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Avoid Required Negotiation Periods in Dispute Resolution Provisions

laura's contract tips Mar 16, 2024

This contract tip is about required negotiation periods in dispute resolution provisions.

Some contracts mandate a structured negotiation period before the parties can file for mediation, arbitration, or litigation.

I’m not talking about court-mandated negotiation. I’m talking about provisions that say if there is a dispute, the senior executives must spend a period (usually 30 to 60 days) trying to resolve it before filing for any dispute resolution.

A lot of lawyers really like these provisions. I know that because I see them all the time in the contracts I review. And I respect that.

But personally? I am not a fan. I never include these in my contracts and delete them when I can. Let me explain why.

1. What if my client has a strategic need to sue ASAP?

This need could be to get equitable relief or secure a preferred forum. Yes, I could draft around it, but I still have hoops to jump through. Why reduce my client’s options and put my client in a potential breach of the agreement?

2. What if my client uses litigation as a business strategy?

This approach is not common, but it does happen. Businesses may have a reason to sue a competitor or other entity without delay. In these cases, there is no interest in resolving the issue.

3. Except in cases #1 and #2, the practical reality is that business people ALWAYS (as in 99.9999999999% of the time always) try to settle before filing a lawsuit or for arbitration.

I’ve been working on commercial contracts for 26+ years, representing big and small companies. I have never encountered a business executive who preferred the expense, distraction, and risk of arbitration and litigation over a fair settlement. They ALWAYS want to try to resolve and be done with it.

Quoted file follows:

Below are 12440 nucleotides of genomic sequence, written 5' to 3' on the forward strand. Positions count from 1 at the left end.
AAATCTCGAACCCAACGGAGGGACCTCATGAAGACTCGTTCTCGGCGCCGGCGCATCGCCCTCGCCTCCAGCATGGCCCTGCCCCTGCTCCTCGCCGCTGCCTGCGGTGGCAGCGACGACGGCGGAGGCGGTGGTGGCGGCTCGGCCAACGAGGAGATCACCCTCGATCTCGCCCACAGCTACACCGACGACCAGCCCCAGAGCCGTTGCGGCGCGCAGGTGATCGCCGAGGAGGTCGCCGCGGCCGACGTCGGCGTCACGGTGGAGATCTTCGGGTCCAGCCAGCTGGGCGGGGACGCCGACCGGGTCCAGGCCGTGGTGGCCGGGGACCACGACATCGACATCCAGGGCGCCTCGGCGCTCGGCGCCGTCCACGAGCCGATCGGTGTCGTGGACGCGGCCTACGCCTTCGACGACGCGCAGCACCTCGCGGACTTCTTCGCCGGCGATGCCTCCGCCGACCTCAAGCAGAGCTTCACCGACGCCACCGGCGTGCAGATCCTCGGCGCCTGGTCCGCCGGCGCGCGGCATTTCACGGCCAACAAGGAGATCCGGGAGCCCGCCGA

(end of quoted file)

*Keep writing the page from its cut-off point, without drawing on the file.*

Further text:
If that happens organically, why should lawyers impose an artificial construct on how they choose to do so? Let the business team—who know the people, business, and issues at that moment—decide how best to handle it, with the lawyer's advice with the same information. To me, that’s a much better approach than having contract lawyers draft a process months or years before any problem arises.

I do want to add one last point. I LOVE mediation as a tool to help resolve disputes when both parties want to use that approach. If the parties want to mediate, they can agree to do so regardless of what the contract says. For the same reasons that I don’t like forced negotiation, I do not like forcing business mediation on the parties (outside a court’s structured mediation).


Check out the discussion in the LinkedIn posts. There are 59 comments on the original LinkedIn post and another 16 in this recent repost.

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